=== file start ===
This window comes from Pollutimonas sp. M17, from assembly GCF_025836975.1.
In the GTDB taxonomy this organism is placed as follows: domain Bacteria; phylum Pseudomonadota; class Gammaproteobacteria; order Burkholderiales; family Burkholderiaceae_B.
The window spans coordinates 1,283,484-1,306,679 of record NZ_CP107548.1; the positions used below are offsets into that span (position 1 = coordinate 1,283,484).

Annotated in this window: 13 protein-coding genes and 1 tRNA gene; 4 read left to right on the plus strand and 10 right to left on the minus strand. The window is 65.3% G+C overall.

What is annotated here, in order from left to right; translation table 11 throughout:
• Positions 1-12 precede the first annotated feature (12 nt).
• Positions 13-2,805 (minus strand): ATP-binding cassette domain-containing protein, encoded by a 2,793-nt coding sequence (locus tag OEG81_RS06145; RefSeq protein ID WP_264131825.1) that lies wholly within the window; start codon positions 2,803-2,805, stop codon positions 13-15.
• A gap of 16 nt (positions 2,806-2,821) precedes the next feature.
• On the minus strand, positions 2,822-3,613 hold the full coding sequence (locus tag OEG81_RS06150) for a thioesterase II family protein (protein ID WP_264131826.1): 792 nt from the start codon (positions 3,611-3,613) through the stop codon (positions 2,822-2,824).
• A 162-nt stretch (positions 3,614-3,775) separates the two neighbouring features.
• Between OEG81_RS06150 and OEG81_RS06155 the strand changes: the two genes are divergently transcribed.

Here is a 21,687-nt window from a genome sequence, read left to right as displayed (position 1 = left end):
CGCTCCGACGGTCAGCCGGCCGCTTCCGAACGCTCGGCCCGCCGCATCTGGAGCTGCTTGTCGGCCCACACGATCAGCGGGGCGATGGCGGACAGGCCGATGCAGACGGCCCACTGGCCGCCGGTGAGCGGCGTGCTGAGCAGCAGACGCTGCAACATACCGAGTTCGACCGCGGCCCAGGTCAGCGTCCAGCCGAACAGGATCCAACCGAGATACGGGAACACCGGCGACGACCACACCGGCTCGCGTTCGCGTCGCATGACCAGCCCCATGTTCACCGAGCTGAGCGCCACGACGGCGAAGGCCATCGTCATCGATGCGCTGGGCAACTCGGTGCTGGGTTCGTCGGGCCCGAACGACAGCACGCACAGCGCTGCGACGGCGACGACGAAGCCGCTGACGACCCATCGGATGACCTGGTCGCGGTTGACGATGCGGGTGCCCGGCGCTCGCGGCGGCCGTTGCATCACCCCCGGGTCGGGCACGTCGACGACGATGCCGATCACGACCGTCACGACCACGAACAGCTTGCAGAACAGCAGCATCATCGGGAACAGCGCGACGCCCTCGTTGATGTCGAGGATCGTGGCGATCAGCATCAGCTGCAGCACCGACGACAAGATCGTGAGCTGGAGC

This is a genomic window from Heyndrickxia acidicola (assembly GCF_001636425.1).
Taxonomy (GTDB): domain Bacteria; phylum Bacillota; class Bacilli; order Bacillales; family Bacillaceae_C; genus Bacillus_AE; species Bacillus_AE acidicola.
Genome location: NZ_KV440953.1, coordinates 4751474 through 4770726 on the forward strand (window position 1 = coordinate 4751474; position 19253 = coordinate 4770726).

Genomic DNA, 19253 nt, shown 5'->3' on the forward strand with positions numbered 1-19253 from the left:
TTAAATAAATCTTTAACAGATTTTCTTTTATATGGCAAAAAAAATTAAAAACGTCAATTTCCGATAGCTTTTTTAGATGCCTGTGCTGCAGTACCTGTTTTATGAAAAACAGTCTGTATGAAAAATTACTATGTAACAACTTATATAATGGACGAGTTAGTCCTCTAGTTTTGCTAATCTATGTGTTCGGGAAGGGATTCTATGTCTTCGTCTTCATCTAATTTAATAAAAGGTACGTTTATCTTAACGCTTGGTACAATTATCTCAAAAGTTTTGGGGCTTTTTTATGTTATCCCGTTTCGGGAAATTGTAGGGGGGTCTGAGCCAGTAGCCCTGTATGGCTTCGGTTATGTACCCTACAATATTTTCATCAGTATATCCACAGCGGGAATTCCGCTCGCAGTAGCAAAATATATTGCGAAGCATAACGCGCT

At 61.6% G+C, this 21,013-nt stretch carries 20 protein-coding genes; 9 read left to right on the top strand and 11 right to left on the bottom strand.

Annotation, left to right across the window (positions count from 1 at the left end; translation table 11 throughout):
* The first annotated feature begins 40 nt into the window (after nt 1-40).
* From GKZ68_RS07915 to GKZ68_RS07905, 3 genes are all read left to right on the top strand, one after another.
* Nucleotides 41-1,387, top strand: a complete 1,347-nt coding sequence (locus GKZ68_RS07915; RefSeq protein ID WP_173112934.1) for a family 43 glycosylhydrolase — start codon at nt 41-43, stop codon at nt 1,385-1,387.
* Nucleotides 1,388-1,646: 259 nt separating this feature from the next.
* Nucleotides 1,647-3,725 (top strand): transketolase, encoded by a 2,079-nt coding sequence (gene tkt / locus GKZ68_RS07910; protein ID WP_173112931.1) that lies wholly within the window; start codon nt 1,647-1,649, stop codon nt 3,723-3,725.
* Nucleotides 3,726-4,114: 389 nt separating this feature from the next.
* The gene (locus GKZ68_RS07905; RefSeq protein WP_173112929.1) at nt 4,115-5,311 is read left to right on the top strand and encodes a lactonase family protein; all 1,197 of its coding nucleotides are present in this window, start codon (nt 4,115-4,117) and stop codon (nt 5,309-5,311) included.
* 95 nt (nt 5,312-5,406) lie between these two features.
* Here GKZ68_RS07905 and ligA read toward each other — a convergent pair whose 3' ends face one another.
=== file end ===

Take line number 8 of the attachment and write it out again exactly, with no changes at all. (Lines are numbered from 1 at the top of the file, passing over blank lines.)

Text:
• A gap of 16 nt (positions 2,806-2,821) precedes the next feature.